land of Israel and ye shall know that I am the Lord when I have
opened your graves and caused you to come up out of your graves, oh
Now over to the prophecies of Isaiah, chapter 11, at verse 11:
"And it shall come to pass in that day that the Lord shall set His
hand again, the second time, to recover the remnant of His people
which shall remain from Syria, from Egypt..." and so on.
Now over to the New Testament, the letter to the Romans, chapter
9, verse 27: "And Isaiah crieth concerning Israel, if the number
of the children of Israel be as the sand of the sea, it is the remnant
that shall be saved for the Lord will execute His word on the
earth, finishing it and cutting it short and as as Isaiah hath
said before, Except the Lord of Sabaoth had left us a seed, we had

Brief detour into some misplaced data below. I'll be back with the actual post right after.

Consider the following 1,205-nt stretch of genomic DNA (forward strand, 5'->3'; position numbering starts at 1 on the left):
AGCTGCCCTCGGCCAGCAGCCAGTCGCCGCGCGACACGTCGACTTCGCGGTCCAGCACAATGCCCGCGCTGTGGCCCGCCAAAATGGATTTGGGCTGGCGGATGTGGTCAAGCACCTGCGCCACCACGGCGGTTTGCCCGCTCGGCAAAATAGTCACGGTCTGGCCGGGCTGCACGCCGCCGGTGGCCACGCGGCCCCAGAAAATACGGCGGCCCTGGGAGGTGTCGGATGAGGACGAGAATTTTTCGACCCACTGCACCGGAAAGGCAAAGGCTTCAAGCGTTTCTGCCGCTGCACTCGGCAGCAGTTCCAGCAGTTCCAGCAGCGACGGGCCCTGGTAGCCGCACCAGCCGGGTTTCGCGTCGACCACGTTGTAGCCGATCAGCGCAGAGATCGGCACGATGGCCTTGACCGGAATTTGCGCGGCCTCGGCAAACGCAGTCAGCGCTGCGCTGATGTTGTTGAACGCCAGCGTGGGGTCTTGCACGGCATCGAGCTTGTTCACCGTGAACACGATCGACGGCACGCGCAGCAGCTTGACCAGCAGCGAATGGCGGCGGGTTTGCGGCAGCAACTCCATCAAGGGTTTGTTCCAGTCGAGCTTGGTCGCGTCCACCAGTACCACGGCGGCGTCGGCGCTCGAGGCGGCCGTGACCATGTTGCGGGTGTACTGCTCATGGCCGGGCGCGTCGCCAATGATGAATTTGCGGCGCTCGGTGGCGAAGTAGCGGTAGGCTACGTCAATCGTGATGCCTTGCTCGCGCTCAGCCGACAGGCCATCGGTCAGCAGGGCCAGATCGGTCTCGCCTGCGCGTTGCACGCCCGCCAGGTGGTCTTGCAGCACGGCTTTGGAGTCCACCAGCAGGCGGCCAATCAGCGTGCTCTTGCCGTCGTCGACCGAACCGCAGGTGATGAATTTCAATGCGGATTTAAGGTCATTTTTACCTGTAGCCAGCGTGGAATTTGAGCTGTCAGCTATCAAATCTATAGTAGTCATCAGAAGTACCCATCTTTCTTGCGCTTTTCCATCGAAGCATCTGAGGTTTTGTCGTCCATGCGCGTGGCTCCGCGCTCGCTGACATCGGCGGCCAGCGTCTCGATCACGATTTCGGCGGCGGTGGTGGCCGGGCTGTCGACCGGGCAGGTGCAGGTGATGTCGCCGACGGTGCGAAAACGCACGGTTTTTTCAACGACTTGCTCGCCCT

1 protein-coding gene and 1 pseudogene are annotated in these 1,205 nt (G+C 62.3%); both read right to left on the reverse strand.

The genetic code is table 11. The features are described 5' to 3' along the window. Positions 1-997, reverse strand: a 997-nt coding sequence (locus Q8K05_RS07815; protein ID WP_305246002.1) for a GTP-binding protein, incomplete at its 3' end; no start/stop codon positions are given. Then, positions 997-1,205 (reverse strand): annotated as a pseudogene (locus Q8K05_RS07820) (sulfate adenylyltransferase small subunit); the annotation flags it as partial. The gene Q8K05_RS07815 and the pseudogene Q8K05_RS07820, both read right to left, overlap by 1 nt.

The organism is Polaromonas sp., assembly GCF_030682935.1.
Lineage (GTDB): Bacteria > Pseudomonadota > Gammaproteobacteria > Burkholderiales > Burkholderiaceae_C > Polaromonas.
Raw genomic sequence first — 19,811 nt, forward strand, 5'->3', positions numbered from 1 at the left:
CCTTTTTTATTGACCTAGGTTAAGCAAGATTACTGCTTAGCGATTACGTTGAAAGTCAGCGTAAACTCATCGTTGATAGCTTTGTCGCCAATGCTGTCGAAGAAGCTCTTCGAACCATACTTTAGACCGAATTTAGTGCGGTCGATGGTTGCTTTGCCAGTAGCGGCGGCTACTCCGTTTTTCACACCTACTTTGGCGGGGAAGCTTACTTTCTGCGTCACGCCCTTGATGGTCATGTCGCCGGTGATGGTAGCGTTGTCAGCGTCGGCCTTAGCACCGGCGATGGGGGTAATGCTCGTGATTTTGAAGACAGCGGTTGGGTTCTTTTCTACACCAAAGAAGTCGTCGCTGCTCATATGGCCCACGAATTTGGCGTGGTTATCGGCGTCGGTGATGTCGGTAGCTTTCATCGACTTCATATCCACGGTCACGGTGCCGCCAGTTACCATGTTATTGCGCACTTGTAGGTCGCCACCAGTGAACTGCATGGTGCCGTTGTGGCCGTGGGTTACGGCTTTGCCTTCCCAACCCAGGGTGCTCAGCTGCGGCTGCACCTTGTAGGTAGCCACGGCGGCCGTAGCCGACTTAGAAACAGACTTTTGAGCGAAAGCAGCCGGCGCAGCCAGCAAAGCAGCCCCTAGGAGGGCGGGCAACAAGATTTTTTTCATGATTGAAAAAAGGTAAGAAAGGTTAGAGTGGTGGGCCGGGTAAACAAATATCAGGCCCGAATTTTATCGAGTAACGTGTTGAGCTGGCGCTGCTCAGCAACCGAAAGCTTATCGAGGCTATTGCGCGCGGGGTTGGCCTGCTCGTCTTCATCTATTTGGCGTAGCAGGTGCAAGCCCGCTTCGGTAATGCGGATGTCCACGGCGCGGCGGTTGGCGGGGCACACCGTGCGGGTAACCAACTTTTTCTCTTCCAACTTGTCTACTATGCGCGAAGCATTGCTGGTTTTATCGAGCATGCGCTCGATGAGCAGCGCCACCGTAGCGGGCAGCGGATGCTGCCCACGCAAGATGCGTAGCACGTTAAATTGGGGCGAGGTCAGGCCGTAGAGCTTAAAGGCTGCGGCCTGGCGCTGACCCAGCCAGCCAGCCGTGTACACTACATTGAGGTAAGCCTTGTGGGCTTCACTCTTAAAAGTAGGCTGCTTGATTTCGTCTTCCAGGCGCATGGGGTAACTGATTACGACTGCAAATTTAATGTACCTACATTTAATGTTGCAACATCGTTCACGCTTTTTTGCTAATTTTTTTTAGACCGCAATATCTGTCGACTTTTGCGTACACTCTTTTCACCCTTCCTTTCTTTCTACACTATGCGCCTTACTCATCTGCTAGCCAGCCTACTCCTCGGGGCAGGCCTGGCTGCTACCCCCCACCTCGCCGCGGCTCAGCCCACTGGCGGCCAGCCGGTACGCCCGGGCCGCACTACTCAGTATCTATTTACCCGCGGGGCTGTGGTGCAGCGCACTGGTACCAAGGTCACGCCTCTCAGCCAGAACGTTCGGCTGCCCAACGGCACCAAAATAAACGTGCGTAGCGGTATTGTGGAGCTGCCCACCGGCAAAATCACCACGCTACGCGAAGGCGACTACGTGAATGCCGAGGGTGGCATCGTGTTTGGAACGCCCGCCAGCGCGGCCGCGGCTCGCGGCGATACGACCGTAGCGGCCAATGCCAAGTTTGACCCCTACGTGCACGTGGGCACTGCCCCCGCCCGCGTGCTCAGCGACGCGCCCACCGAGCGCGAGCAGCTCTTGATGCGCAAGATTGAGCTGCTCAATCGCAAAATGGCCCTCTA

become as Sodom, and had been made like unto Gomorrah."
You will remember those Scriptures as I refer to them as we go
along. We come then to John chapter 11: "Now a certain man was
sick, Lazarus of Bethany of the village of Mary and her sister
Martha." We have been seeing that in this whole gospel there is a
Jewish background to everything and that the Lord is building His
new Israel with the old Israel in the background. That is, you can
see the new spiritual Israel in the light of God's dealings with
the old, earthly Israel. But at this point the old Israel was
being put aside and against that rejection of the old Israel, God
is bringing in His new Israel after the Spirit. The saints, the
believers of this present dispensation are God's new, heavenly
Now, to see the Israel that is being rejected, just note some
verses here. And once more you will see how unfortunate it is that
the chapters are divided, of course they had to be divided as a